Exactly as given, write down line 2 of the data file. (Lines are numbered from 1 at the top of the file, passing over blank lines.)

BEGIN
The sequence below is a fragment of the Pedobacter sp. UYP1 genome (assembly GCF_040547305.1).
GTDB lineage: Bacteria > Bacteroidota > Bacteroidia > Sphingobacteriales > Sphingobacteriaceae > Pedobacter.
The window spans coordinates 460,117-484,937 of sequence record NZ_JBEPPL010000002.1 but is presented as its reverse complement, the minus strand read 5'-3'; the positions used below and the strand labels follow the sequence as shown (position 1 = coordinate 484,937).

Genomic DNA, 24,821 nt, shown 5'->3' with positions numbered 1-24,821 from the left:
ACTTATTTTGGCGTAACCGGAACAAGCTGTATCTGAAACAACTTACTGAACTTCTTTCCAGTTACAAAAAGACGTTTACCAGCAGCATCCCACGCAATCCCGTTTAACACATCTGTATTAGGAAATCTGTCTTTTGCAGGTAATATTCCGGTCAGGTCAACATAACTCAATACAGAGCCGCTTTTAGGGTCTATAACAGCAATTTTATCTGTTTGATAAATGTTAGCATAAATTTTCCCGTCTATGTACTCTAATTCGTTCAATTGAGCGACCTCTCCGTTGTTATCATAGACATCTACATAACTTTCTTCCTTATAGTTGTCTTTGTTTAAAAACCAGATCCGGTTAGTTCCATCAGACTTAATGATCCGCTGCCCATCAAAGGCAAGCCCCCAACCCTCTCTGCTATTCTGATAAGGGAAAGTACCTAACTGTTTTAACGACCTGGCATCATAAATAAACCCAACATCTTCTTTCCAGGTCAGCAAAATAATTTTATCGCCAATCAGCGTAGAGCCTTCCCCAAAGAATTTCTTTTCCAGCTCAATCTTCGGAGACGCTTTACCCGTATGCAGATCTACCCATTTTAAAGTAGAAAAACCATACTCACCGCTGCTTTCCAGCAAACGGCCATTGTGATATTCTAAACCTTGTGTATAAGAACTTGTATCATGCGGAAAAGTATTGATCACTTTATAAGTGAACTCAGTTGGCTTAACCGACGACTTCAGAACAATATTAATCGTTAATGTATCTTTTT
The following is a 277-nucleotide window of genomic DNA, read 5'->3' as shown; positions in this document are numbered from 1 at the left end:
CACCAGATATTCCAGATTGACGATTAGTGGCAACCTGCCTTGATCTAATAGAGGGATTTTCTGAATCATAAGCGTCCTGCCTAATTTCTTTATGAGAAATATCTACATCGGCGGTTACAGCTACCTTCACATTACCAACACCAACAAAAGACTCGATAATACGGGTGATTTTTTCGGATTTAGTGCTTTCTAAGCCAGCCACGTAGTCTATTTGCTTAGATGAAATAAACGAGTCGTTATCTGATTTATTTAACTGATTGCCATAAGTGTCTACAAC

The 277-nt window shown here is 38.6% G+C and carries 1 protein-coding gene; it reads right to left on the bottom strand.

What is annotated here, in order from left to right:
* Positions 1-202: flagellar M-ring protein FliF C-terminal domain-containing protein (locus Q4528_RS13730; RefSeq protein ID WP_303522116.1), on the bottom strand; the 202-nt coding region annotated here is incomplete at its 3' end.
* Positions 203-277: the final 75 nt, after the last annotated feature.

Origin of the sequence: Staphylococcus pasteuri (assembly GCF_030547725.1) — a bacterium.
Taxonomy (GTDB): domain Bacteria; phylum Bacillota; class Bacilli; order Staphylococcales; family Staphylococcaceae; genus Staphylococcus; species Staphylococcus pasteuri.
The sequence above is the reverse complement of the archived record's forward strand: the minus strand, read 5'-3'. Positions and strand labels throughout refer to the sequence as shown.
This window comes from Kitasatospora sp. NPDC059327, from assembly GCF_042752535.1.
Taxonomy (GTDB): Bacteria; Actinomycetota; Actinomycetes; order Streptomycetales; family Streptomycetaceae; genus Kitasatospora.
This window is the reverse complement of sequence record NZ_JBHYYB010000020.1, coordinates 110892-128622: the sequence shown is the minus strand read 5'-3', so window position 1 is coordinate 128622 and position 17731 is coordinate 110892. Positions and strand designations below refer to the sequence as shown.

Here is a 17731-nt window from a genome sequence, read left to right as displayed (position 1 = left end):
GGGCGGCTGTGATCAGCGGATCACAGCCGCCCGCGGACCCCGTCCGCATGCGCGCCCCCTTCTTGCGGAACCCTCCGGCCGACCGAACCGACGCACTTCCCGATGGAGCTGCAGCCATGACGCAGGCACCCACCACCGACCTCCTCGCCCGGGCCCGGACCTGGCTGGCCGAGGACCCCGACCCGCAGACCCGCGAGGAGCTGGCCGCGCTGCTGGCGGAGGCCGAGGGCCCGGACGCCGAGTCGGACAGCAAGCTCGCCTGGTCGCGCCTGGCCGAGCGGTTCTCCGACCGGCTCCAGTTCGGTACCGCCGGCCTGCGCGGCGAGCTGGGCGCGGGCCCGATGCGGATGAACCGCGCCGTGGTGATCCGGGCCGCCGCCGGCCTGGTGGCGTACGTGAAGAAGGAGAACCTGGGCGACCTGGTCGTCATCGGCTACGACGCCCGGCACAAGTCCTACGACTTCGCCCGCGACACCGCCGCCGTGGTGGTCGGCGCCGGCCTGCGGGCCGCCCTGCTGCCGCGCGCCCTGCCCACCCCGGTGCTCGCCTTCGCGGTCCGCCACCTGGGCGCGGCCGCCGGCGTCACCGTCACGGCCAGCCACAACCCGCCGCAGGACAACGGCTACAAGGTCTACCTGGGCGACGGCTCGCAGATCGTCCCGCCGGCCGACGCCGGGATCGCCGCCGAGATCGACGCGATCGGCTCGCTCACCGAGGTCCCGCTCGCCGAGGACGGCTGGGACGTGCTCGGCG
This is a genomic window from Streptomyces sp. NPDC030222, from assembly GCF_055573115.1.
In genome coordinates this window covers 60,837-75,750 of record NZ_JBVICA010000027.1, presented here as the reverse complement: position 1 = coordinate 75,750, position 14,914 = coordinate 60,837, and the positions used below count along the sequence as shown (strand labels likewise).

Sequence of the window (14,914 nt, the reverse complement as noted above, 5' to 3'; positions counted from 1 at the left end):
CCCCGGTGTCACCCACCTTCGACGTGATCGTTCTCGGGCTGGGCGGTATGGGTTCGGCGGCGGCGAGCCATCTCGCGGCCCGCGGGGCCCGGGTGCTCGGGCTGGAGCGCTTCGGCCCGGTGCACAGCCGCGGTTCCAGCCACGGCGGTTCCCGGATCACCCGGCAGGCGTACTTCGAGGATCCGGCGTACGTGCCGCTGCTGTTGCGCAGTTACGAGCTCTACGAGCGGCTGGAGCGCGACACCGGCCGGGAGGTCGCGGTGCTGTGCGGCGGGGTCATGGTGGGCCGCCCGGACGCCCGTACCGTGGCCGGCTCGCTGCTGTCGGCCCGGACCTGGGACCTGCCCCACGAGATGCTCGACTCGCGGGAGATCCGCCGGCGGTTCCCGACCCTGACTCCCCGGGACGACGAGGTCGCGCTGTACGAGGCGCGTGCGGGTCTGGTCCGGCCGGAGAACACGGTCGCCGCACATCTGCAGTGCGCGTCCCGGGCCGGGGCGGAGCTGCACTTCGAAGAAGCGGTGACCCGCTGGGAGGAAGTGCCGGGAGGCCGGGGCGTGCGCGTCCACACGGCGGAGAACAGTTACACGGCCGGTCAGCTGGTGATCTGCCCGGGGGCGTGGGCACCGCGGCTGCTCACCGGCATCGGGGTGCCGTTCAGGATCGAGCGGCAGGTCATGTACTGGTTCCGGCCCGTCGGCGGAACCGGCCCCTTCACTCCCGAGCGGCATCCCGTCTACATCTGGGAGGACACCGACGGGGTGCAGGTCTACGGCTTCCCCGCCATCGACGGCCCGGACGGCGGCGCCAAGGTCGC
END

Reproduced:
GTDB lineage: Bacteria > Bacteroidota > Bacteroidia > Sphingobacteriales > Sphingobacteriaceae > Pedobacter.